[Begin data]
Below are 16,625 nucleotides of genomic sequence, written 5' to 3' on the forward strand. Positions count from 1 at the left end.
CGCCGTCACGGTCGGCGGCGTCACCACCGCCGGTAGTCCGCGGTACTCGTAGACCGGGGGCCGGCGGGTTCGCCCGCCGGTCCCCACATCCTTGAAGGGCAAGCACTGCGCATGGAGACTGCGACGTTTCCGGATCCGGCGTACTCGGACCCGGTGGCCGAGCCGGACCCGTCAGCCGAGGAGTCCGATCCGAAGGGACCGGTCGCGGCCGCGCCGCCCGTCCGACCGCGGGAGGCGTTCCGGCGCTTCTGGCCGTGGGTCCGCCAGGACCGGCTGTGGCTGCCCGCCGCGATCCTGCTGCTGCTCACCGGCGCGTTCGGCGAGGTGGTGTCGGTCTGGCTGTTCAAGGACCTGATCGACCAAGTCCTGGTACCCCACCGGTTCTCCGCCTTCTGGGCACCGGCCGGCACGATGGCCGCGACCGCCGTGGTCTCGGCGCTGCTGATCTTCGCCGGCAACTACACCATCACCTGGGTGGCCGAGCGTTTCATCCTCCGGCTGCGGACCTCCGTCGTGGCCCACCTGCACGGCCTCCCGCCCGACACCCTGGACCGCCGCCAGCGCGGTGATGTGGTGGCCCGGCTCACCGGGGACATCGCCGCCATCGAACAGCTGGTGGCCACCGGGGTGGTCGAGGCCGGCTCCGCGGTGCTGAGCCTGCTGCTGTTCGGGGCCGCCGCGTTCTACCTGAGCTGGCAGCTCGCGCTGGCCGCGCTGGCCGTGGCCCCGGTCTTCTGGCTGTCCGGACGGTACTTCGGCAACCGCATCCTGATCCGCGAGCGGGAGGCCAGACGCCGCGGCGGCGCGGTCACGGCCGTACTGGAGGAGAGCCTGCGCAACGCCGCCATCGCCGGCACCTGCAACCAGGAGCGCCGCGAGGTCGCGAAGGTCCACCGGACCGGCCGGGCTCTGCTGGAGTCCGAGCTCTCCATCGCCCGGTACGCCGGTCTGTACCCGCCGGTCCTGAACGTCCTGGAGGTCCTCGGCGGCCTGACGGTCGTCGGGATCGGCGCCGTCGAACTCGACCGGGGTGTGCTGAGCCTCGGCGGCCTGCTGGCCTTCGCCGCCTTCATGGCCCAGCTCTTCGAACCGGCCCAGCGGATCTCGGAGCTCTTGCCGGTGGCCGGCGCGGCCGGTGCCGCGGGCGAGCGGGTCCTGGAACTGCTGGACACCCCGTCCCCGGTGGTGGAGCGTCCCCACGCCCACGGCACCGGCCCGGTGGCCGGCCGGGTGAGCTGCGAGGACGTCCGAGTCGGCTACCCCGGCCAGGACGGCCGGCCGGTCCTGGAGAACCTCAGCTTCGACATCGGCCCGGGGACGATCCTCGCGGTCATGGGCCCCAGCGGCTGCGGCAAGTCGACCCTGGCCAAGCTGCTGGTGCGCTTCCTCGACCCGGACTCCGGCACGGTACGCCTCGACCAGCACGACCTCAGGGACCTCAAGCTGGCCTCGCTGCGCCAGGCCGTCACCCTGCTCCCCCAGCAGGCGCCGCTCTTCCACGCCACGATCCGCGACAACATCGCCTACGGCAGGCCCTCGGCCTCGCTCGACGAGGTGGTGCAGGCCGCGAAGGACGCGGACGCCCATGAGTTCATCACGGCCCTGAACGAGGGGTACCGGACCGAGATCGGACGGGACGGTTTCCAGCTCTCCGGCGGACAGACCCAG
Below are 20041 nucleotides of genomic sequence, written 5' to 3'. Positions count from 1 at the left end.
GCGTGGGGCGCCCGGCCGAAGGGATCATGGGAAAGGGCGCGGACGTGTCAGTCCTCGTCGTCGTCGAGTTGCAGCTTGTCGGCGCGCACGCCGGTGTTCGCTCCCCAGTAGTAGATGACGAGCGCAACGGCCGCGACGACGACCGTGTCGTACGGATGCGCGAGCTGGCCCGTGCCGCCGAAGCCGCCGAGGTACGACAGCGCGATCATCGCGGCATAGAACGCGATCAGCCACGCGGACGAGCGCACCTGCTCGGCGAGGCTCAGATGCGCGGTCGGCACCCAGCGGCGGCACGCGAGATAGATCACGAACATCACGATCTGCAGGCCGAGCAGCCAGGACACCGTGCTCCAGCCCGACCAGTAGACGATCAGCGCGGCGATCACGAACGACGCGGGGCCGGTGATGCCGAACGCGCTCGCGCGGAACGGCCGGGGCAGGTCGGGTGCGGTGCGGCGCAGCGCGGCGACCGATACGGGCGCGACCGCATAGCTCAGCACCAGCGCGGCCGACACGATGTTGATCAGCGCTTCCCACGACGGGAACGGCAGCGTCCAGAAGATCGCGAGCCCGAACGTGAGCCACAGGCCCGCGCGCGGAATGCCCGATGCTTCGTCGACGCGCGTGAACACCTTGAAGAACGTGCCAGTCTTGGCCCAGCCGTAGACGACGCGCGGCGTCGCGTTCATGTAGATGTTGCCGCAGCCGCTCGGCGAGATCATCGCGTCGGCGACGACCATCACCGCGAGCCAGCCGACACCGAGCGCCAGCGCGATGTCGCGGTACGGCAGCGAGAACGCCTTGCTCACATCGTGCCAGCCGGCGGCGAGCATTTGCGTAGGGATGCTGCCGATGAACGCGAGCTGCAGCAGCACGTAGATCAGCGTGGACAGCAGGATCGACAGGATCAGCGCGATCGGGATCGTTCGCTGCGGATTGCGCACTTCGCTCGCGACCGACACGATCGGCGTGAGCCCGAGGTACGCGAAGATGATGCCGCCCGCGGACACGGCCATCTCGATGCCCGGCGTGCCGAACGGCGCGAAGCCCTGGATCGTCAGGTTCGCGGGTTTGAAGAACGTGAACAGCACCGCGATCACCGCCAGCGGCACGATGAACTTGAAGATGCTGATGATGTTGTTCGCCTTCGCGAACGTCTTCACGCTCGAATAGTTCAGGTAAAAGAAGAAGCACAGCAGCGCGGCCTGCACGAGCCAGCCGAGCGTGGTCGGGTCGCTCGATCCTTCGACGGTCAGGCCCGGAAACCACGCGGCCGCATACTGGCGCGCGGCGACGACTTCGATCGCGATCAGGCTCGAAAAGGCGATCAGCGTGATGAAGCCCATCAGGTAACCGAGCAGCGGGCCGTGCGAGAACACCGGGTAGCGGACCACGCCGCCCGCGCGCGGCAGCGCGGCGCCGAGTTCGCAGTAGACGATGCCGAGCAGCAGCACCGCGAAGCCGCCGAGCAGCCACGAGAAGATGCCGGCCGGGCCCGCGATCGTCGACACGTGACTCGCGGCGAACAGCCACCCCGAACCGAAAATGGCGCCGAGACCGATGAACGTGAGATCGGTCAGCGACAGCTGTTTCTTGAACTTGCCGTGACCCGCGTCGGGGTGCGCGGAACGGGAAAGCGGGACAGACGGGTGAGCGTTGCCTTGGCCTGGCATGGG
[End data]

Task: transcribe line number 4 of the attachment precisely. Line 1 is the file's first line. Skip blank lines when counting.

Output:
GCGTGGGGCGCCCGGCCGAAGGGATCATGGGAAAGGGCGCGGACGTGTCAGTCCTCGTCGTCGTCGAGTTGCAGCTTGTCGGCGCGCACGCCGGTGTTCGCTCCCCAGTAGTAGATGACGAGCGCAACGGCCGCGACGACGACCGTGTCGTACGGATGCGCGAGCTGGCCCGTGCCGCCGAAGCCGCCGAGGTACGACAGCGCGATCATCGCGGCATAGAACGCGATCAGCCACGCGGACGAGCGCACCTGCTCGGCGAGGCTCAGATGCGCGGTCGGCACCCAGCGGCGGCACGCGAGATAGATCACGAACATCACGATCTGCAGGCCGAGCAGCCAGGACACCGTGCTCCAGCCCGACCAGTAGACGATCAGCGCGGCGATCACGAACGACGCGGGGCCGGTGATGCCGAACGCGCTCGCGCGGAACGGCCGGGGCAGGTCGGGTGCGGTGCGGCGCAGCGCGGCGACCGATACGGGCGCGACCGCATAGCTCAGCACCAGCGCGGCCGACACGATGTTGATCAGCGCTTCCCACGACGGGAACGGCAGCGTCCAGAAGATCGCGAGCCCGAACGTGAGCCACAGGCCCGCGCGCGGAATGCCCGATGCTTCGTCGACGCGCGTGAACACCTTGAAGAACGTGCCAGTCTTGGCCCAGCCGTAGACGACGCGCGGCGTCGCGTTCATGTAGATGTTGCCGCAGCCGCTCGGCGAGATCATCGCGTCGGCGACGACCATCACCGCGAGCCAGCCGACACCGAGCGCCAGCGCGATGTCGCGGTACGGCAGCGAGAACGCCTTGCTCACATCGTGCCAGCCGGCGGCGAGCATTTGCGTAGGGATGCTGCCGATGAACGCGAGCTGCAGCAGCACGTAGATCAGCGTGGACAGCAGGATCGACAGGATCAGCGCGATCGGGATCGTTCGCTGCGGATTGCGCACTTCGCTCGCGACCGACACGATCGGCGTGAGCCCGAGGTACGCGAAGATGATGCCGCCCGCGGACACGGCCATCTCGATGCCCGGCGTGCCGAACGGCGCGAAGCCCTGGATCGTCAGGTTCGCGGGTTTGAAGAACGTGAACAGCACCGCGATCACCGCCAGCGGCACGATGAACTTGAAGATGCTGATGATGTTGTTCGCCTTCGCGAACGTCTTCACGCTCGAATAGTTCAGGTAAAAGAAGAAGCACAGCAGCGCGGCCTGCACGAGCCAGCCGAGCGTGGTCGGGTCGCTCGATCCTTCGACGGTCAGGCCCGGAAACCACGCGGCCGCATACTGGCGCGCGGCGACGACTTCGATCGCGATCAGGCTCGAAAAGGCGATCAGCGTGATGAAGCCCATCAGGTAACCGAGCAGCGGGCCGTGCGAGAACACCGGGTAGCGGACCACGCCGCCCGCGCGCGGCAGCGCGGCGCCGAGTTCGCAGTAGACGATGCCGAGCAGCAGCACCGCGAAGCCGCCGAGCAGCCACGAGAAGATGCCGGCCGGGCCCGCGATCGTCGACACGTGACTCGCGGCGAACAGCCACCCCGAACCGAAAATGGCGCCGAGACCGATGAACGTGAGATCGGTCAGCGACAGCTGTTTCTTGAACTTGCCGTGACCCGCGTCGGGGTGCGCGGAACGGGAAAGCGGGACAGACGGGTGAGCGTTGCCTTGGCCTGGCATGGG